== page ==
Gingival Response in Vapers During Experimental Gingivitis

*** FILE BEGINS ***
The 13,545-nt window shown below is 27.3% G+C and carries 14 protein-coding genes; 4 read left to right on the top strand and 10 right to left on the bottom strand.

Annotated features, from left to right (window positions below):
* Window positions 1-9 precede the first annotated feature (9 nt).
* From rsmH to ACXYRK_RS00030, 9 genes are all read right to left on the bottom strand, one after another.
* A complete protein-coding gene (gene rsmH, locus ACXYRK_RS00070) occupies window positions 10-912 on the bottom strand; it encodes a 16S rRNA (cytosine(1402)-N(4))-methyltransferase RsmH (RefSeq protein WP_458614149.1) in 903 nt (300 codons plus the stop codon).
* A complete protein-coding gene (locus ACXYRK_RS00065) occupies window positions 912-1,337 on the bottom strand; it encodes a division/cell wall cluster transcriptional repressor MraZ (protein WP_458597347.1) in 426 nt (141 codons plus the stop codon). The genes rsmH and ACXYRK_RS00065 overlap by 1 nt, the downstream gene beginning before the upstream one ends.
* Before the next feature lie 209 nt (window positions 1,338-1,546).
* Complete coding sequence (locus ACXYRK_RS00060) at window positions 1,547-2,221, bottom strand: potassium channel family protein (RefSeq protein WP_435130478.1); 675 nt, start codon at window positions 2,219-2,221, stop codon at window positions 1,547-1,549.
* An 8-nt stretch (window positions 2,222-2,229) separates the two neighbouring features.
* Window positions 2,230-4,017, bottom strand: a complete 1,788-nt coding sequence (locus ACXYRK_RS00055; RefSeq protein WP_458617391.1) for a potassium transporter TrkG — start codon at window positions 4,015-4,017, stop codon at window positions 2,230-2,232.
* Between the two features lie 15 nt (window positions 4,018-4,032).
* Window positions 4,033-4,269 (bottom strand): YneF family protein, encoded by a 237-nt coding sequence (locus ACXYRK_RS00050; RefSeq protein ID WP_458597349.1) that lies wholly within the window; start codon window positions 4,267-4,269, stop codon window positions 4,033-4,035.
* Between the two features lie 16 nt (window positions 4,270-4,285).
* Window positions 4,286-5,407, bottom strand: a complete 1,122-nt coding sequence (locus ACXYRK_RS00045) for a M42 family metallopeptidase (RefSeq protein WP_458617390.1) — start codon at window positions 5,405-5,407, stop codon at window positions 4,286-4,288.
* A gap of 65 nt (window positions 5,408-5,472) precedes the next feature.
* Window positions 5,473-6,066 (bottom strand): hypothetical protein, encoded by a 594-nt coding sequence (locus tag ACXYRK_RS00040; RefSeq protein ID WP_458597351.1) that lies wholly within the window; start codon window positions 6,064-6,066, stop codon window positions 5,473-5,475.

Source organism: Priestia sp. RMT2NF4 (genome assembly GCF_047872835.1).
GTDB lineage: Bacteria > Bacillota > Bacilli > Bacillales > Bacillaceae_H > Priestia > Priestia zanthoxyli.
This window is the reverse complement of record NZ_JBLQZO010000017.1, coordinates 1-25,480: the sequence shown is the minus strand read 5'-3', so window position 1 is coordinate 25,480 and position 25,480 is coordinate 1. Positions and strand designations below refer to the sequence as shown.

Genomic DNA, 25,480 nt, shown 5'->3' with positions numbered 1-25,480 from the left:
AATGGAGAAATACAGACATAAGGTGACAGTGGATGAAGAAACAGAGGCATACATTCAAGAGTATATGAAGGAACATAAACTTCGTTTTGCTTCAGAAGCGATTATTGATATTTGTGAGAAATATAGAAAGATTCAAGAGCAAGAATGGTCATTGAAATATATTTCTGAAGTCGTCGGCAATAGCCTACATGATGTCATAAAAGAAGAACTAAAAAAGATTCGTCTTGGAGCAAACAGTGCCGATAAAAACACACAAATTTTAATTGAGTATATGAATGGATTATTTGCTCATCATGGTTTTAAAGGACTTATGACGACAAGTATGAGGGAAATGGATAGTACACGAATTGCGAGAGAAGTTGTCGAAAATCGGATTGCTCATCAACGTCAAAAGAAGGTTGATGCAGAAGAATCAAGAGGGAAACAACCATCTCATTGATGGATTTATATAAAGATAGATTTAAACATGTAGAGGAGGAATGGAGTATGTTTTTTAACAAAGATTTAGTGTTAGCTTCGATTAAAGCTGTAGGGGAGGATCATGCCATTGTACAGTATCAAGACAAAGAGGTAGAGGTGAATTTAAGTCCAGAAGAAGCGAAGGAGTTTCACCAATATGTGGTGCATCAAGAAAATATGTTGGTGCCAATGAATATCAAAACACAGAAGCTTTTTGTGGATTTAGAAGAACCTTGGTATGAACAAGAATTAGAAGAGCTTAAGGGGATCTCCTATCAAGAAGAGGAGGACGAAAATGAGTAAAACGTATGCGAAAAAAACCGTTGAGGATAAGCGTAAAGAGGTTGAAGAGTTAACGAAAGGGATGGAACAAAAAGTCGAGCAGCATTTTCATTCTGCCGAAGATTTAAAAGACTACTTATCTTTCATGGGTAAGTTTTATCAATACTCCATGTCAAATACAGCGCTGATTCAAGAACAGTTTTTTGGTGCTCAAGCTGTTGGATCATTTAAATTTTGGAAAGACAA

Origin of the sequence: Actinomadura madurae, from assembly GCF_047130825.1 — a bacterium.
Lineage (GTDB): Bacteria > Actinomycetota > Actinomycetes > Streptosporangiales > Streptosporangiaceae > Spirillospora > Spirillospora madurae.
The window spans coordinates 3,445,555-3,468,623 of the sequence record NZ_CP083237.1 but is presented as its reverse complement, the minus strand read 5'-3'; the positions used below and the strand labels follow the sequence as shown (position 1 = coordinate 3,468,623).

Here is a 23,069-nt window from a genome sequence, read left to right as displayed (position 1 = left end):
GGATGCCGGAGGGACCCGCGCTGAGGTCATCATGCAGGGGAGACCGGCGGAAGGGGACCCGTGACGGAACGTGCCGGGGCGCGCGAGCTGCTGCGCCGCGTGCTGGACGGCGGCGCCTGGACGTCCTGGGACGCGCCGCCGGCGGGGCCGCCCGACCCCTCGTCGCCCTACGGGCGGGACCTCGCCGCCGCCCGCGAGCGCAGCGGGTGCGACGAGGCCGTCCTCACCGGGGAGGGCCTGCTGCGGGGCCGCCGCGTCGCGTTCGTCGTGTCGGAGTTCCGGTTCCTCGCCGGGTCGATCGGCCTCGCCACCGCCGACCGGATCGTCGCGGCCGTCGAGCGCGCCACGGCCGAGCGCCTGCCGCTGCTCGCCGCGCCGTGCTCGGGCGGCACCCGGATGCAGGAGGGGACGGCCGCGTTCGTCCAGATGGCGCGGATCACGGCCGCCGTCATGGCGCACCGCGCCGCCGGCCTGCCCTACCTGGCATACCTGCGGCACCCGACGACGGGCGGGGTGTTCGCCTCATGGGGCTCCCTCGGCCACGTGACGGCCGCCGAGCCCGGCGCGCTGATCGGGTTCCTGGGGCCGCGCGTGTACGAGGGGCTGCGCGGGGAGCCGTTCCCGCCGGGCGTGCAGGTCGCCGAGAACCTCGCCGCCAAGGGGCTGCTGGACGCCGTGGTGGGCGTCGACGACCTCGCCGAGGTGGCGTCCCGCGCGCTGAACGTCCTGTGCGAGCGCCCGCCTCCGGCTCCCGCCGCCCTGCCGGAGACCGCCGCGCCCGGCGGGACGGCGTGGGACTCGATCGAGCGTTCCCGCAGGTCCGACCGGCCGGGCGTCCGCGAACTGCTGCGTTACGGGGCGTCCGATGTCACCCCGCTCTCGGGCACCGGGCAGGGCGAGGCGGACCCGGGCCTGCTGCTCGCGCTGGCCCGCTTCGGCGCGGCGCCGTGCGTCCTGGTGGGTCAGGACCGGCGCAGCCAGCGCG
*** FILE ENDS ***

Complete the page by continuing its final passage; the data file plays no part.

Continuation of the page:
We observed gingival response by assessing gingival inflammation and gingival bleeding in vapers during 21 days of experimental gingivitis, in comparison to smokers and non-smokers. During this experimental gingivitis, participants were asked to refrain from any oral hygiene measures to allow bacterial plaque accumulation. Nicotine consumption was confirmed by salivary cotinine assessment. Gingival inflammation and bleeding upon provocation were greater in vapers and non-smokers, compared to smokers despite the similarity of plaque accumulation over the 3 groups. Smokers displayed less inflammation and less bleeding, reflecting a suppressed defense mechanism of the gingiva. In the presence of nicotine, vapers showed similar gingival response as non-smokers did after 21 days of experimental gingivitis. It is suggesting that nicotine did not lead to gingival vascular vasoconstriction, instead it is caused by other features of smoking.